For shoe designers in the 19th century, it probably would have seemed ludicrous to suggest that grooms would one day wear rubber-soled sneakers at their weddings. And yet, here we are. This unlikely evolution will be the subject of an exhibition at the Brooklyn Museum this summer. “The Rise of Sneaker Culture” will look at how technical innovation, fashion trends, and celebrity endorsements have transformed the humble sneaker from a piece of footwear reserved for sport to a high-style item that actors like Robert Downey Jr. pair with tuxedos at the Oscars. Among the roughly 150 pairs to go on display are running shoes made by boot makers Thomas Dutton and Thorowgood in the 1860s, a pair of well-worn Converse All-Stars created circa 1917, and an impractical pair of high-heeled women’s sports shoes from the 1920s. The exhibit will also include multiple pairs of Nike Air Jordans as well as a pair of gold-studded roller boats designed by Christian Louboutin. (May 2015)
Another False Start for Brazilian Equities
Brazilian equities have had a volatile time of it of late. In November, stocks embarked on a nearly uninterrupted five-month decline, driven by a stalled economy and the government’s inability to find political consensus about how to promote sustainable growth. But things started to turn around in mid-March, thanks in large part to a recovery in global oil prices. Over the last two-and-a-half months, the Ibovespa index has risen 12 percent and the real has gained more than 6 percent against the dollar. But Credit Suisse’s Private Banking and Wealth Management division cautions investors not to get too excited. Over the past seven years, the benchmark index has risen more than 10 percent eight different times. Each time, the rally fizzled quickly, largely due to weak commodity prices and a lack of competitiveness. The current rally seems destined to meet the same fate. Brazilian corporate earnings are stagnant, and price-to-earnings multiples are a full standard deviation above their long-term average. Meanwhile, economic growth was flat last year, and GDP is expected to contract 1 percent this year. These are hardly the signals of a long-lasting recovery. (May 2015)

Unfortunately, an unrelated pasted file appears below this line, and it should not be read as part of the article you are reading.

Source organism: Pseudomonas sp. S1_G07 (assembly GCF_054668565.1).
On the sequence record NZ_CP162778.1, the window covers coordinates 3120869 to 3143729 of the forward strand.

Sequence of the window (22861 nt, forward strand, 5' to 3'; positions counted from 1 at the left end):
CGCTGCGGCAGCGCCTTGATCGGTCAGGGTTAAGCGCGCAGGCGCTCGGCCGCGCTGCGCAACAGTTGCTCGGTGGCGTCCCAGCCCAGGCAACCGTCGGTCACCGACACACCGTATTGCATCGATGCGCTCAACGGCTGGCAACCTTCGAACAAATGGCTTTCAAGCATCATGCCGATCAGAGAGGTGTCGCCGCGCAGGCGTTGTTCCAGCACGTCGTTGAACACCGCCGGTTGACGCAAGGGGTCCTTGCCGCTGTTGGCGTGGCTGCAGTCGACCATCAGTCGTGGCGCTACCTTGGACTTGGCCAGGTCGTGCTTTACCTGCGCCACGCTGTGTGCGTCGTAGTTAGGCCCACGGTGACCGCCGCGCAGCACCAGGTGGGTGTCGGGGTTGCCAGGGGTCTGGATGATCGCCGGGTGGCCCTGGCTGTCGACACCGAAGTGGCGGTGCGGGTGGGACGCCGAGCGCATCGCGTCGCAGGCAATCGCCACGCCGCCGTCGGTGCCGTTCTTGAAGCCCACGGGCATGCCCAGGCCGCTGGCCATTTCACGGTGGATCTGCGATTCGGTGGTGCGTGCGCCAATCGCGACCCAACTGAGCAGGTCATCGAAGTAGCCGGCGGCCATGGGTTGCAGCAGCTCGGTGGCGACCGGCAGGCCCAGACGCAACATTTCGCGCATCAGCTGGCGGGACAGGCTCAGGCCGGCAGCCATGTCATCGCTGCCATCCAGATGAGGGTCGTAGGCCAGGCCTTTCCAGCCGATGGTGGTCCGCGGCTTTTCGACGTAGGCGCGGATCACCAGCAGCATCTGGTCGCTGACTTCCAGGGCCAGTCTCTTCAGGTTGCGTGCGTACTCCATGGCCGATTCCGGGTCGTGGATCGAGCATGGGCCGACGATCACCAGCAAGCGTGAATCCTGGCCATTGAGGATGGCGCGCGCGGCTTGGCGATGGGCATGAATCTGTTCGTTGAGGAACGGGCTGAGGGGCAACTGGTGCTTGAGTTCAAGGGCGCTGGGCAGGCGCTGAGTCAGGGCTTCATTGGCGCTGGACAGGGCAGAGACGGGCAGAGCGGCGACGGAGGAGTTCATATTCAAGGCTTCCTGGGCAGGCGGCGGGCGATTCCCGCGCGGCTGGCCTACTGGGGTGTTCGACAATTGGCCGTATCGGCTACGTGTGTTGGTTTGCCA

Articles first published in The Financialist
JENS ERIK GOULD
Jens Erik Gould is a political, business and entertainment writer and editor who has reported from a dozen countries for media outlets including The New York Times, National Public Radio and Bloomberg News.